Bruce Rappaport

Bruce Rappaport


Bruce Rappaport


Bruce Rappaport, who died in 2010, was a controversial international banker and philanthropist associated with a number of criminal investigations. He primarily was associated with activities which occurred in Antigua, known as a tax haven for illicit transactions, and was often associated with the nation's controversial prime minister Lester Bird.


in 1983, Bruce Rappaport founded the Swiss American Bank Ltd. in Antigua. This institution was sued in 1999 by the United States government on behalf of John E. Fitzgerald, a financier who had agreed to a plea bargain in return for testifying about laundering $7 million through the bank. The lawsuit alleged that rather than returning the funds to the United States, Swiss American Bank Ltd. distributed the funds between payments to the government of Antigua and Barbados, as well as a sum entered into a privately held account in the Bank of Barbados. This legal action against Bruce Rappaport did not proceed.


In 2006, Bruce Rappaport was sued by the government of Antigua and Barbados for criminal offenses dating back to 1984, when the government contracted with the Japanese company IHI for the construction of a power plant and another desalination plant. Subsequently, the government was unable to maintain its payments for this contract, as well as two separate debts to the companies Foster Wheeler and Credit Suisse.


In response, in March 1990 Bruce Rappaport was placed in charge of making the appropriate payments, and was reauthorized in November 1996 to renegotiate the terms of the loans. It was agreed that Bruce Rappaport's company IHI Debt Settlement Company would would receive a monthly payment of $403,334 for 25 years for the purposes of paying all debts. At this time, another Bruce Rappaport company — the West Indies Oil Company — was granted an extension on its monopoly right to import oil into Antigua and Barbados.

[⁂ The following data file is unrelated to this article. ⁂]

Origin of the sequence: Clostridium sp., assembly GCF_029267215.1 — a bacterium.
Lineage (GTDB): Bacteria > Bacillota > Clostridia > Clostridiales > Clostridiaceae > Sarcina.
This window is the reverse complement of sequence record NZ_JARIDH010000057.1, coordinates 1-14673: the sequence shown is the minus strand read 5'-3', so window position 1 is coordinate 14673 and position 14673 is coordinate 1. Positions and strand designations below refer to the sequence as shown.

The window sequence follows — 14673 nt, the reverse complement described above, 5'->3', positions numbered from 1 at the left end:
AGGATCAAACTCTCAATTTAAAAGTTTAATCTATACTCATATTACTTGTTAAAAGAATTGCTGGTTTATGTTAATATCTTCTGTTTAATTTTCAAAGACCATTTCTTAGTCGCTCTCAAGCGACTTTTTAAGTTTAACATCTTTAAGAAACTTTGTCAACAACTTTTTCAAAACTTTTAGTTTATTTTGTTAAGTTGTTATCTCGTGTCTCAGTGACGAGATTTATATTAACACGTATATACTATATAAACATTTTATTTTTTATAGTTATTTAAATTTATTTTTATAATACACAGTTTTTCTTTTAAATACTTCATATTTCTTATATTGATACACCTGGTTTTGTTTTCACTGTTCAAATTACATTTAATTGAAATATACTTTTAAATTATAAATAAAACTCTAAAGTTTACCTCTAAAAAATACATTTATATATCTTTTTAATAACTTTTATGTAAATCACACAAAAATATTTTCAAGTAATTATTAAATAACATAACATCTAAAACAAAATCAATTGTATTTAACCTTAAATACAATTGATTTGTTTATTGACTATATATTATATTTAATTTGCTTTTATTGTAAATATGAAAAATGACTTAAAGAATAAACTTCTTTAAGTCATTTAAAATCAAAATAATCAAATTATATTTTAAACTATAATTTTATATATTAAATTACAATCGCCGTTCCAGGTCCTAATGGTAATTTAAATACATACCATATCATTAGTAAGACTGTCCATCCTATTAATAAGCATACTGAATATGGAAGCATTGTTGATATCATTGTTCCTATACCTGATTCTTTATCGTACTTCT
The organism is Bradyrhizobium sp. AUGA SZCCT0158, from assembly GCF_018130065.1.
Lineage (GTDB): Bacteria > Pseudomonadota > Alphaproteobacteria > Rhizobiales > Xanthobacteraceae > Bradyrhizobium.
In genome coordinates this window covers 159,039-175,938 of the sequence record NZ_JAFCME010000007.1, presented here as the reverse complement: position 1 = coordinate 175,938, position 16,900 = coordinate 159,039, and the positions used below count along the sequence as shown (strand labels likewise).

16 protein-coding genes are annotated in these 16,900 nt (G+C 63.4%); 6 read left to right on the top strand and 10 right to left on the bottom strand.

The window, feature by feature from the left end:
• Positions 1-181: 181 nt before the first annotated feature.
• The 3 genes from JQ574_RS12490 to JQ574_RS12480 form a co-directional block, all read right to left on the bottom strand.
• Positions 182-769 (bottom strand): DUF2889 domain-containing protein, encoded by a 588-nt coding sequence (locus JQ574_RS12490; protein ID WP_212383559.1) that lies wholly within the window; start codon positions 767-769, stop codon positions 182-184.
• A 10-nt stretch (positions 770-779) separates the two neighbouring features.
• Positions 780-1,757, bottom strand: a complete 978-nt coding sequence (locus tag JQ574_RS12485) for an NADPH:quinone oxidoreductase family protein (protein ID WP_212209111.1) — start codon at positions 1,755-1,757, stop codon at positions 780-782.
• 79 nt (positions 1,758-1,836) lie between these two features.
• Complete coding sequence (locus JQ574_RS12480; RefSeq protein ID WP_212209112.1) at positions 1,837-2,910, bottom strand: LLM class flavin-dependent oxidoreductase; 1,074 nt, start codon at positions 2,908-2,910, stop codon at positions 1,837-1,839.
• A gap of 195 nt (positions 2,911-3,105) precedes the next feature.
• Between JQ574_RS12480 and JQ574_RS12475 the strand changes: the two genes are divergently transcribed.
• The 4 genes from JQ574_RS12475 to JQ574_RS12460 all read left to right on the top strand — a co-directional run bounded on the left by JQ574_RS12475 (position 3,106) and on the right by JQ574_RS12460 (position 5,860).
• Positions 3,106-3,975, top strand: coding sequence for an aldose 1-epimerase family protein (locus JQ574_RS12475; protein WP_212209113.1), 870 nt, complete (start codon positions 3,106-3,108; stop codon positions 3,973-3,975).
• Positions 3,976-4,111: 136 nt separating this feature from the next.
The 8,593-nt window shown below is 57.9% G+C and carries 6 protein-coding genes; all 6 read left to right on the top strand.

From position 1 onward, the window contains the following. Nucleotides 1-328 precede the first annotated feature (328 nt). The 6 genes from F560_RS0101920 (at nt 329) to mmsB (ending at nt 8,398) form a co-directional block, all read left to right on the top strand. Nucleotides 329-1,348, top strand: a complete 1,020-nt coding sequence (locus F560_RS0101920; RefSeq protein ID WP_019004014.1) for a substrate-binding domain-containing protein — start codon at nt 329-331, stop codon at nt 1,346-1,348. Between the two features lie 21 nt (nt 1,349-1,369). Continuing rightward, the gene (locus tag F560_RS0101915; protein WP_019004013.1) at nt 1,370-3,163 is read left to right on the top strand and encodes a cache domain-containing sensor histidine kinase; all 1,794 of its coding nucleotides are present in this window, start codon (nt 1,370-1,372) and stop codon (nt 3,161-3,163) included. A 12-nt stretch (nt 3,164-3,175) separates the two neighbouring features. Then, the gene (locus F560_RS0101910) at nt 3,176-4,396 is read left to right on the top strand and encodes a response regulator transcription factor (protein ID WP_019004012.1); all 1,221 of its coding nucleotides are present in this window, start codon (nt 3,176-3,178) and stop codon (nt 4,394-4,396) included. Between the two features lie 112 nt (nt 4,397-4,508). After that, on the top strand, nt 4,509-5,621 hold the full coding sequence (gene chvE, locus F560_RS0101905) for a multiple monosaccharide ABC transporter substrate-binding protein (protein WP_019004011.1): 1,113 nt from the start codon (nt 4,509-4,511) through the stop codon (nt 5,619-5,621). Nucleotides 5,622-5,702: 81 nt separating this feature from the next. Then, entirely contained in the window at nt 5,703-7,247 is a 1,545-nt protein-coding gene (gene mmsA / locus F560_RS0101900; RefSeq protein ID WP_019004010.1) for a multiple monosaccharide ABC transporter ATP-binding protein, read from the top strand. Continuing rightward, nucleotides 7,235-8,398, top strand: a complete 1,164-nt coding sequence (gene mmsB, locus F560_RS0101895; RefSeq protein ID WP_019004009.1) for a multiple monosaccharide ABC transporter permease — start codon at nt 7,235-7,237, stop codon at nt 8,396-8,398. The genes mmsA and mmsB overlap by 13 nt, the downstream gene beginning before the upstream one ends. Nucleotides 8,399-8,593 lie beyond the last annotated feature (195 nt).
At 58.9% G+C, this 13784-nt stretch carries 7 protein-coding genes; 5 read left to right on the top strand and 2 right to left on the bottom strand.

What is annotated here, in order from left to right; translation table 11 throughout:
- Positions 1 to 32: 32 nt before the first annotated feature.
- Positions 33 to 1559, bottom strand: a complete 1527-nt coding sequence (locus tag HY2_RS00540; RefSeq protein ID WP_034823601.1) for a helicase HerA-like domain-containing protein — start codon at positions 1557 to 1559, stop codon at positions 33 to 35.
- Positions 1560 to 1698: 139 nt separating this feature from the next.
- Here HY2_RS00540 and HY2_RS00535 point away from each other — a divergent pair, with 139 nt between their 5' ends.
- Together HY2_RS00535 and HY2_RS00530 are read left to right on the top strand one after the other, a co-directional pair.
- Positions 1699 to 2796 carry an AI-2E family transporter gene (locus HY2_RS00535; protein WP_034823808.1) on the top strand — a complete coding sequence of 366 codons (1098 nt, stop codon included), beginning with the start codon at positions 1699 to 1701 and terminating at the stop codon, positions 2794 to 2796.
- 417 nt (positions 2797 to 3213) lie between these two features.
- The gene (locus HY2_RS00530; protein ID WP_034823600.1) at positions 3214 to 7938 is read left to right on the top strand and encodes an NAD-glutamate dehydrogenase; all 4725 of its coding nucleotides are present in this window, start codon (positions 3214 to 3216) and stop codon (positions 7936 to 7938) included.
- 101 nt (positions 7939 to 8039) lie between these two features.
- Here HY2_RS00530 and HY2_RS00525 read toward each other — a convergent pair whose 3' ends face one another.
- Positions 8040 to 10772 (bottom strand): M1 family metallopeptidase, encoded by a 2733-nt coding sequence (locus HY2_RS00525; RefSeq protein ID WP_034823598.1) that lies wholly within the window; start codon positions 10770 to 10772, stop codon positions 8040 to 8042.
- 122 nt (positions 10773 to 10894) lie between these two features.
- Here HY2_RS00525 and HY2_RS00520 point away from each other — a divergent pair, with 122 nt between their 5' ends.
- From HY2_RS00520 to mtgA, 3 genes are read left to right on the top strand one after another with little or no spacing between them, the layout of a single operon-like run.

A government investigation which began in 1997 determined that between December 1996 and January 1996, the payments collected by Bruce Rappaport were greatly in excess of what was owed to IHI and other debt payments. A complicated series of financial transfers placed excess sums totaling $14,414,904 were deposited in a number of bank accounts, including one maintained in Miami.


As a result, in 2006 the government of Antigua and Barbados obtained an injunction in Miami court freezing the transfer of all assets from the Miami bank. The lawsuit was dropped when Bruce Rappaport agreed to make a payment of $12 million to the government of Antigua and Barbados in return for immunity from prosecution.


Bruce Rappaport was a subject of interest in a number of other investigations concerning corruption and misappropriation of funds. For example, in 1999 a lawsuit was filed against the Bank of New York-InterMaritime as part of a larger investigation regarding the money laundering of some $10 billion, primarily in money obtained by Russian criminal enterprises.

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